Before I begin this piece, I need to make it clear that this piece isn’t titled “The F1 Driver I think is best”, for as much as I love Jacques Villeneuve, I am aware that of all F1 World Champions of the last 10-20 years, JV’s triumph in 1997 is probably one of the less “impressive”. So why is he my favourite?

Photo: Rick Dikeman
Photo: Rick Dikeman

I first started watching F1 mid 1994. I was 10… just. Like many young fans, I was introduced to F1 by my dad who was an avid Damon Hill man. My first memories of F1 were a combination of crippling disappointment and annoyance, as Michael Schumacher beat my family’s hero two years in a row before upping sticks to Ferrari.

When the 1996 season rolled around, it was announced that Jacques Villeneuve, young Indy Car starlet and son of F1 legend, Gilles Villeneuve, would be replacing David Coulthard at Williams. At the time I didn’t really know who Gilles was, let alone Jacques. As an excited 12 year old, what I saw was a young Canadian driver with bleach blond hair wearing baggy overalls taking it to the rather middle of the road Damon Hill and dating Danni Minogue. He was the anti-Hill (bad pun).

This was emphasised when JV took pole and dominated the race at the inaugural Australian Grand Prix in Albert Park, Melbourne, before being eventually passed by Damon a few laps from the flag after his car suffered an oil leak. He finished second in that race and the championship that year, with 3 poles, 4 wins and a further 7 podiums. If he had taken that win in Australia, he may well have become the only driver to win the world championship in his debut year. In fact his 2nd place in his debut year is a record shared only with Lewis Hamilton. It was a very impressive season, despite the FW18’s obvious advantage over the rest of the field.

He went on to win the 1997 championship, being the first man to rattle the mighty Michael Schumacher in a wheel to wheel battle that climaxed with the two coming together in the final race of the season at Jerez. That incident resulted in the Red Baron being expelled from the championship that year, although some doubt that Jacques would have made the corner if Michael hadn’t hit him.

The departure of Adrian Newey and Renault engines led to a somewhat lazy development (not to mention terrible paint job) on 1998’s FW20. The car was a massive disappointment gaining only 3 podiums and in 1999, JV left Williams to set up his own team, British American Racing, with manager Craig Pollock and Indy Car design guru Adrian Reynard.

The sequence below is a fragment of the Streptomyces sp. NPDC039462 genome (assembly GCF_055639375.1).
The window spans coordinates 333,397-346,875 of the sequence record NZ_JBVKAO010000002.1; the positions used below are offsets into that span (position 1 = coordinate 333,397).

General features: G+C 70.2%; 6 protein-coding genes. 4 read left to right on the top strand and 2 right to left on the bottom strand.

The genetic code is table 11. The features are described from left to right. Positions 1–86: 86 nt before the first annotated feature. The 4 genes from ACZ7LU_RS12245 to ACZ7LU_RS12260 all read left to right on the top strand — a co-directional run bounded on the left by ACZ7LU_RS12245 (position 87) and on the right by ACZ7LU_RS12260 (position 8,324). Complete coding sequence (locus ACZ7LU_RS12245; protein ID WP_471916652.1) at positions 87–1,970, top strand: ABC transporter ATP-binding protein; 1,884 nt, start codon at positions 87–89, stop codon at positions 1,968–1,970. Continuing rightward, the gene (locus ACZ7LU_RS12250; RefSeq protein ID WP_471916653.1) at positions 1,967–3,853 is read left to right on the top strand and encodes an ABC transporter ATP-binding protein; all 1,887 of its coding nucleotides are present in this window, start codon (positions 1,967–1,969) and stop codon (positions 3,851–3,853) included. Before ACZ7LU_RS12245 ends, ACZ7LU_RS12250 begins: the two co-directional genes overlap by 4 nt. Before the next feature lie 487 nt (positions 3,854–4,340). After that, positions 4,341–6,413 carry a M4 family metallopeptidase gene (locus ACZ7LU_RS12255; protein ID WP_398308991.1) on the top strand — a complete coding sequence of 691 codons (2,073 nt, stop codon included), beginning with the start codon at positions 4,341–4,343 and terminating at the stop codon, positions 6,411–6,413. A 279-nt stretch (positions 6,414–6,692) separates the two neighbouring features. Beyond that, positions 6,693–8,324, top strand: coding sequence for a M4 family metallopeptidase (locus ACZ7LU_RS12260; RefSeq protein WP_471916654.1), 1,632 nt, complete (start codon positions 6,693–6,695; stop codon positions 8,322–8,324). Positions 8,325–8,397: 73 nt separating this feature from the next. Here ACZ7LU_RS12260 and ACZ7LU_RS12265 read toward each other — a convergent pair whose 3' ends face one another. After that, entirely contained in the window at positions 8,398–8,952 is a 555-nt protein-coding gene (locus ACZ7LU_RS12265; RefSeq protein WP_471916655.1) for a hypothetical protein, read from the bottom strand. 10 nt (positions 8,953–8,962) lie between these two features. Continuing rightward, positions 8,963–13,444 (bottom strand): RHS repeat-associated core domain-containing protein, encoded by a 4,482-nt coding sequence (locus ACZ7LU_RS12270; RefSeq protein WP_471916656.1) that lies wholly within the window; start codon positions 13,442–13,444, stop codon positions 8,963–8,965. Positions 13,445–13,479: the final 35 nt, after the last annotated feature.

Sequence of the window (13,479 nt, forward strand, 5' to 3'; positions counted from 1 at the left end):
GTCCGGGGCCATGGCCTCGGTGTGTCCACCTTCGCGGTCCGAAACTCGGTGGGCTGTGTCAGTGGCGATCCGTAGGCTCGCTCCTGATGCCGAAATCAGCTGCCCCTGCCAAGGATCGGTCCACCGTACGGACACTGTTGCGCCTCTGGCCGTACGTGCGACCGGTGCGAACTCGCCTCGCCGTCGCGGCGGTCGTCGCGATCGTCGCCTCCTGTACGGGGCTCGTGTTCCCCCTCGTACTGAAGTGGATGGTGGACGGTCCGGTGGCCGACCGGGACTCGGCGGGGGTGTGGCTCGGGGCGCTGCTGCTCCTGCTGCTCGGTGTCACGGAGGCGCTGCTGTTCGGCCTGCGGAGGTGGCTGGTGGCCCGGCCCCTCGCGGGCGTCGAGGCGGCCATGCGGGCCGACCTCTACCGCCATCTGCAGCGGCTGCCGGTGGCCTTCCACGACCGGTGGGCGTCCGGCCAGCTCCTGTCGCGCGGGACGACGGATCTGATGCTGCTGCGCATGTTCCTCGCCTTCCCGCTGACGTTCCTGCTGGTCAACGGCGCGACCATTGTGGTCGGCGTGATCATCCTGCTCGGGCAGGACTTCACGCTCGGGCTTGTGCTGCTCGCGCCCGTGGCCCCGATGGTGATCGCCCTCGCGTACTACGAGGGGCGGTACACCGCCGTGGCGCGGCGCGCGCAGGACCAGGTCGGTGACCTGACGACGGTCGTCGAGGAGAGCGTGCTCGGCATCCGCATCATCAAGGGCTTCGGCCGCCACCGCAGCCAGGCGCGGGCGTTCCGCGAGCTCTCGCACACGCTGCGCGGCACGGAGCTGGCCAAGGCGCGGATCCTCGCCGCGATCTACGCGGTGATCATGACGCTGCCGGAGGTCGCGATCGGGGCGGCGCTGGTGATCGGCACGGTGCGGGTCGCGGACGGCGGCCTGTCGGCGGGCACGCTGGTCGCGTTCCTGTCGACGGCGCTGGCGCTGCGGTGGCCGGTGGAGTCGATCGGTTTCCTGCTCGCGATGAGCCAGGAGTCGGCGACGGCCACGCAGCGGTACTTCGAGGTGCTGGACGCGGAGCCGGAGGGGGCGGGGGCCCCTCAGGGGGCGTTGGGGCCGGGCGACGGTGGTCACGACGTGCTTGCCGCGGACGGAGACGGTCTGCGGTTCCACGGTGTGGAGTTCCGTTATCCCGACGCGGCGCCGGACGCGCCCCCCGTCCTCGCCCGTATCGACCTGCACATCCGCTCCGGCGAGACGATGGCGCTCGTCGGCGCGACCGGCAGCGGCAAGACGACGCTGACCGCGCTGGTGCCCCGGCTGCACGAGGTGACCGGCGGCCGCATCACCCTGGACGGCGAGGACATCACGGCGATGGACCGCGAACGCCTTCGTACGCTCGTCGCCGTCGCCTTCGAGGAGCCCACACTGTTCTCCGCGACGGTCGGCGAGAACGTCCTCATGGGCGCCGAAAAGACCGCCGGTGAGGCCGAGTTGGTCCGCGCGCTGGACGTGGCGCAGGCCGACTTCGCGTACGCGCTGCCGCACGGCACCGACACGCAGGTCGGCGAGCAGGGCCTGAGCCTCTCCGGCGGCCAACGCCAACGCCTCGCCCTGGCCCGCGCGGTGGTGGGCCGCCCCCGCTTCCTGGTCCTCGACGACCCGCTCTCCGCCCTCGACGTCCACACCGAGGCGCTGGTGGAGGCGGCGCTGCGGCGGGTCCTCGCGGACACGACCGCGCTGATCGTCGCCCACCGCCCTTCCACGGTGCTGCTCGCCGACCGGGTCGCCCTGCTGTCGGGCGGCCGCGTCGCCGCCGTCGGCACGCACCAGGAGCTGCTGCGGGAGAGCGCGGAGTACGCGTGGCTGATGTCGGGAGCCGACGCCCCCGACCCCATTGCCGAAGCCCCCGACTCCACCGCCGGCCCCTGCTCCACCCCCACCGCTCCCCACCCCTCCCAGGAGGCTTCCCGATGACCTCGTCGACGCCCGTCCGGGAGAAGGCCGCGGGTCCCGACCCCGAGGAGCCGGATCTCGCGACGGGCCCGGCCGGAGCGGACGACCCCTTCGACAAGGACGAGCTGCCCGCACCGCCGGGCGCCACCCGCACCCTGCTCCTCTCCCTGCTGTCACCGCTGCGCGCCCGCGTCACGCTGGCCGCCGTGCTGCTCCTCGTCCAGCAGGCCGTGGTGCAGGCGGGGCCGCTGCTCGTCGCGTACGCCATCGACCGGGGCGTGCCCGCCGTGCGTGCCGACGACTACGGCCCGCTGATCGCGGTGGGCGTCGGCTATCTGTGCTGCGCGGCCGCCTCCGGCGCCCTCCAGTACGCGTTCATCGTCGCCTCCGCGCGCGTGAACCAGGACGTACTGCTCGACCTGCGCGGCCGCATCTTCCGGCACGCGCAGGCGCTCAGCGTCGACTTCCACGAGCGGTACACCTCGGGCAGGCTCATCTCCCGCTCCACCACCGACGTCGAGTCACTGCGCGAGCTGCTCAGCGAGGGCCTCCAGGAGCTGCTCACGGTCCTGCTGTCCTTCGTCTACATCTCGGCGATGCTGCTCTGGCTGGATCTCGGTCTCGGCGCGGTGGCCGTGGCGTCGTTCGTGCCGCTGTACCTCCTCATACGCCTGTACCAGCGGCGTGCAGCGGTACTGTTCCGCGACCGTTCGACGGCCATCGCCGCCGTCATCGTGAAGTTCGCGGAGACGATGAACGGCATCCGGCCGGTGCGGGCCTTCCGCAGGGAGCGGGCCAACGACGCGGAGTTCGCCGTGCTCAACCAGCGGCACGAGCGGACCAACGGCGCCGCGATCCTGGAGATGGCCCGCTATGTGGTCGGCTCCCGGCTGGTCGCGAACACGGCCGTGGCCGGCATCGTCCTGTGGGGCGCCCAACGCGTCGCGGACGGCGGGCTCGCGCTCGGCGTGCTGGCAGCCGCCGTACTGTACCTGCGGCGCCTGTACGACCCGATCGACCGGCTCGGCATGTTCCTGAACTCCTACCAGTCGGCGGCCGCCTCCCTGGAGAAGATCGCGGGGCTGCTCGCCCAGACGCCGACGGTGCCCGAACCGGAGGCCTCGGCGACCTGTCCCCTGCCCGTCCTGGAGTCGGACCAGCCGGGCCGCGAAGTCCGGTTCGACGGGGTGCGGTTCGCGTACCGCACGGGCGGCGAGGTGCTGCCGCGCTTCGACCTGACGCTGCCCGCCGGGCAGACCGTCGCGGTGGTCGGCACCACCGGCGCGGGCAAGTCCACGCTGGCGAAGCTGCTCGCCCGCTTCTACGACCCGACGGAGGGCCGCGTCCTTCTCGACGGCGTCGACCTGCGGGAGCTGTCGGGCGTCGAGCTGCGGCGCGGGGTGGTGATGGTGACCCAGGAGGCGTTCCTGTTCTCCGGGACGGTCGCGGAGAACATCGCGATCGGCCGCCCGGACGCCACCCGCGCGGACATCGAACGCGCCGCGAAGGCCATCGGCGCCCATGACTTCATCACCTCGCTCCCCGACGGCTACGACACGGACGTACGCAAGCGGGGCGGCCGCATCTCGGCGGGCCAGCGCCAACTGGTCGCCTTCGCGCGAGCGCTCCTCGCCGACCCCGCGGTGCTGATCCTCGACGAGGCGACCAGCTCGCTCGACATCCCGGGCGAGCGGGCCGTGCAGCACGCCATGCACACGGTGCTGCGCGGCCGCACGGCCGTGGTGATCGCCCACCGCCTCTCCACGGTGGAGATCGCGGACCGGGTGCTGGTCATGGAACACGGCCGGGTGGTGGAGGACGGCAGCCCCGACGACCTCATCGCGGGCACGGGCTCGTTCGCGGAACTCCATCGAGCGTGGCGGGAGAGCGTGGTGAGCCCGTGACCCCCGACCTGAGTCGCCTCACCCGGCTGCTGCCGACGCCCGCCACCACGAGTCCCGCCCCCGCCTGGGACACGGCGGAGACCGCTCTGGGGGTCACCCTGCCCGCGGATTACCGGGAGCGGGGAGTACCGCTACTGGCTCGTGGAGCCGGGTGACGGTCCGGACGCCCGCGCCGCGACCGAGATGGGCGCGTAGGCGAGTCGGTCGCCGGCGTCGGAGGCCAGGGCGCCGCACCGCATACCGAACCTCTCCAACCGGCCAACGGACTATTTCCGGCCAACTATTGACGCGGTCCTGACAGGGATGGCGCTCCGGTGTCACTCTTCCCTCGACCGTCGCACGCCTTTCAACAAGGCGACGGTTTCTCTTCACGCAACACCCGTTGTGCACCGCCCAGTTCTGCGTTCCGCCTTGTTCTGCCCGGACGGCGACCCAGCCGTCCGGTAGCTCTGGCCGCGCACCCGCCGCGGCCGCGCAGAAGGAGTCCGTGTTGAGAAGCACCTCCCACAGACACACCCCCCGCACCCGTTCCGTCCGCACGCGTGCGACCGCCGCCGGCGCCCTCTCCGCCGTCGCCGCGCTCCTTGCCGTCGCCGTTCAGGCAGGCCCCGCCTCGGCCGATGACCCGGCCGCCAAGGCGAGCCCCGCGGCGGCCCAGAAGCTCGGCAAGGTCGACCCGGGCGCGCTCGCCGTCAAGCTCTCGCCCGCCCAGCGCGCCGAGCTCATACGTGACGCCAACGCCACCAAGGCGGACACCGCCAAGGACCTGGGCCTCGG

Realistically, this was the end of the competitive era of Jacques’ career.

He raced for a further five years for BAR in its various guises – scoring 2 podiums, before short and uneventful stints and Renault and Sauber. The most notable moment during his post Williams career was his “deal” with team mate Riccardo Zonta to take Spa’s Eau Rouge flat out… with hilarious/terrifying results.

JV has since driven in Nascar and Le Mans, as well as dabbling in the idea of team ownership. He can now be found commentating/punditing on Canadian TV (with occasional amusing and outspoken cameos on British TV). He also released a rather, er… brilliant music career with his album Private Paradise being (ahem) “critically” acclaimed.

If Jacques’ career had been in reverse it would have been better. A plucky Nascar driver going from team to team before his big break and a world championship win, but it wasn’t like that. In the end he kind of just faded into middle of the road nothingness.

Again I ask, Why is JV my favourite? There were/are better drivers. More exciting drivers. Drivers who were less mouthy – not that I think this is a bad thing – in fact quite the contrary.

Jacques is my favourite driver because of the way he made me feel as a young F1 fan. He was the first driver to make me sit on the edge of my seat during a race. The first that caused me to shout at my TV in despair/celebration. The first World Champion that I *wanted* to be World Champion. But more than this, he was a rogue. If he didn’t like something, or thought it was crap, he said (and still does say) so. He was an individual in an age of boring clone drivers. He was a Villeneuve, and that counts for an awful lot in Formula 1.